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Skin Reactions

Dry Skin


Dry skin is a common side effect of cancer treatment. Both chemotherapy and radiation therapy can cause dry skin. Management of dry skin includes using moisturizer, avoiding things that make the symptoms worse, and protecting your skin until it returns to normal.

What is dry skin?

Dry skin is a lack or shortage of moisture in the skin, causing it to appear rough and scaly. It may feel tight and possibly itchy.

What causes dry skin?

There are many causes of dry skin, but for cancer patients, treatment is often a cause. Your skin cells are constantly renewing themselves by dividing rapidly in the deep layers and sloughing off the old cells at the surface. Both chemotherapy and radiation can disrupt this process, resulting in dry skin and other skin reactions.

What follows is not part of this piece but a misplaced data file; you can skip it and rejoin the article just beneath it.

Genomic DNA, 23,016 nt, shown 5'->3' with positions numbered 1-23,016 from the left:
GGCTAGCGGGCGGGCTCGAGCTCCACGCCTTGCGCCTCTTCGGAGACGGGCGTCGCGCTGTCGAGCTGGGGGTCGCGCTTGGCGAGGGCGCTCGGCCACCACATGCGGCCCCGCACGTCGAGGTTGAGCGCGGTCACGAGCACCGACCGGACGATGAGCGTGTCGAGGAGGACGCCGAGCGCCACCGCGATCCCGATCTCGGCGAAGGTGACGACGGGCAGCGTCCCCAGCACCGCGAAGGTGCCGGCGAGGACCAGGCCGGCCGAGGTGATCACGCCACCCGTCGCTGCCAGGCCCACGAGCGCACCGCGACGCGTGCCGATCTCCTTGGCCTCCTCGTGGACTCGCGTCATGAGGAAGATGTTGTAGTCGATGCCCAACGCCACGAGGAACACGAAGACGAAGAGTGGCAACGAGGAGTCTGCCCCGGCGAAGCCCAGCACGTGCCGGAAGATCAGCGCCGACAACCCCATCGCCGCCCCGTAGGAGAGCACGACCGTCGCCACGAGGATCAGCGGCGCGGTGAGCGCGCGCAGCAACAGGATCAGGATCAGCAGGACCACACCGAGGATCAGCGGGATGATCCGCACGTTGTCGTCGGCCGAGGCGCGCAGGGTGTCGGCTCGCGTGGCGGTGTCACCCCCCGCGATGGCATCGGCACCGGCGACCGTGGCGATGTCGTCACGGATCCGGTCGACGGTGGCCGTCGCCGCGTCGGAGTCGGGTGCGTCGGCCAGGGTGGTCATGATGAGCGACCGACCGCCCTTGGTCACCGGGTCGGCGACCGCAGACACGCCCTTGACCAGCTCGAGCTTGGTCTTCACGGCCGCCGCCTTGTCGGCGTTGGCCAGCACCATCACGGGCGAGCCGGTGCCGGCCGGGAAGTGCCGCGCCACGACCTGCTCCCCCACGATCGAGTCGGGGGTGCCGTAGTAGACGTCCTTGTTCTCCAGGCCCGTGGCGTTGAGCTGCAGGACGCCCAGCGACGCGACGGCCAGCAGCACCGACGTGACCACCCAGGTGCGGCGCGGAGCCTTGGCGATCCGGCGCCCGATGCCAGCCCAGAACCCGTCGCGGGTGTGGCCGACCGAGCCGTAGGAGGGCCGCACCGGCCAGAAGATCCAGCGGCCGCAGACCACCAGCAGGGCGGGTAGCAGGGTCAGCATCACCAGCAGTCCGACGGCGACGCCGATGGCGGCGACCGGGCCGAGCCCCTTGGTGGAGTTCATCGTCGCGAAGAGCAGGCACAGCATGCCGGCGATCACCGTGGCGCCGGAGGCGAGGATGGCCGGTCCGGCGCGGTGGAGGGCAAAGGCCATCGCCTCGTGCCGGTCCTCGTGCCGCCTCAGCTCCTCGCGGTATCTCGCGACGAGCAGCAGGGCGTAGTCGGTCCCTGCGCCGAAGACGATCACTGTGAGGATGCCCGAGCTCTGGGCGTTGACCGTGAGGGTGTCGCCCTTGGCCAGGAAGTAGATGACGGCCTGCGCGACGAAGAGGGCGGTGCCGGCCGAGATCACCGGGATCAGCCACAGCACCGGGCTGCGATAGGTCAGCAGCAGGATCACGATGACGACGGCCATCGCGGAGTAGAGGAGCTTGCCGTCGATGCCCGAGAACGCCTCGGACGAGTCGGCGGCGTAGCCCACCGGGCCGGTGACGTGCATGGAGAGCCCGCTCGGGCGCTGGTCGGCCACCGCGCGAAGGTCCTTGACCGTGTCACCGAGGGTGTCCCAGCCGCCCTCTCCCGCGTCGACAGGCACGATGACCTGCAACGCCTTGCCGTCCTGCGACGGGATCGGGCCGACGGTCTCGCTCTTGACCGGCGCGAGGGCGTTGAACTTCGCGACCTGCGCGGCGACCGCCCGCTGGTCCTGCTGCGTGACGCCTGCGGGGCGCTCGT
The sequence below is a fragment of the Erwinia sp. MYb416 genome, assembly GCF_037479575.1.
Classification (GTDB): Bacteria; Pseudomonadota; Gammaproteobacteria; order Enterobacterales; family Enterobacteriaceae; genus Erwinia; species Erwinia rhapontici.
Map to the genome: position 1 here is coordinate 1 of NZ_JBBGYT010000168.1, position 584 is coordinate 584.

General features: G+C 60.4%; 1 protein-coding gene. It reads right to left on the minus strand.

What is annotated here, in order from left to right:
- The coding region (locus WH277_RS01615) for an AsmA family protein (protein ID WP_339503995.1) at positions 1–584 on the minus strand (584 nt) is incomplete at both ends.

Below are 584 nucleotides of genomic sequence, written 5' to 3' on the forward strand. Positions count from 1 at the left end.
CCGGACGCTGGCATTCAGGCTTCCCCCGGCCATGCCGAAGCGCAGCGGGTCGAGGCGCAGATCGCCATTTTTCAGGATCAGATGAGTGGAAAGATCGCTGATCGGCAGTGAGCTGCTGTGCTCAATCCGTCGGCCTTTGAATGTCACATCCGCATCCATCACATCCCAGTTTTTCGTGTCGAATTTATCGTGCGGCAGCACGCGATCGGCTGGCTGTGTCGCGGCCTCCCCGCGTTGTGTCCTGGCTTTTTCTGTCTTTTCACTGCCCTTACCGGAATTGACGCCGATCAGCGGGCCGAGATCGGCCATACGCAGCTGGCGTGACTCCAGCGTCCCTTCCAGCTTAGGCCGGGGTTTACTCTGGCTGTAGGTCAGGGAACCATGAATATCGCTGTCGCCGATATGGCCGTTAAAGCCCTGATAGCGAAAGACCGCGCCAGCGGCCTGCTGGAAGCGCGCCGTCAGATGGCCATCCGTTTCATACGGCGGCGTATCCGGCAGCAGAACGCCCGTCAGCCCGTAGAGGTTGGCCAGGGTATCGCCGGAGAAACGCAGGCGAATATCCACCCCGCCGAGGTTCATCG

Chemotherapy involves the use of drugs to destroy cancer cells. Chemotherapy works by destroying cells that grow rapidly, a characteristic of cancer cells. Unfortunately, chemotherapy also affects normal cells that grow rapidly, such as skin cells.

Radiation may also cause your skin to be dry and flaky. Skin reactions that are caused by radiation usually occur 2 to 3 weeks after radiation therapy begins and can take 4 to 6 weeks to heal.

Other factors that contribute to dry skin include:

How can dry skin be managed?

Try the following tips for managing dry skin:



Things to avoid:


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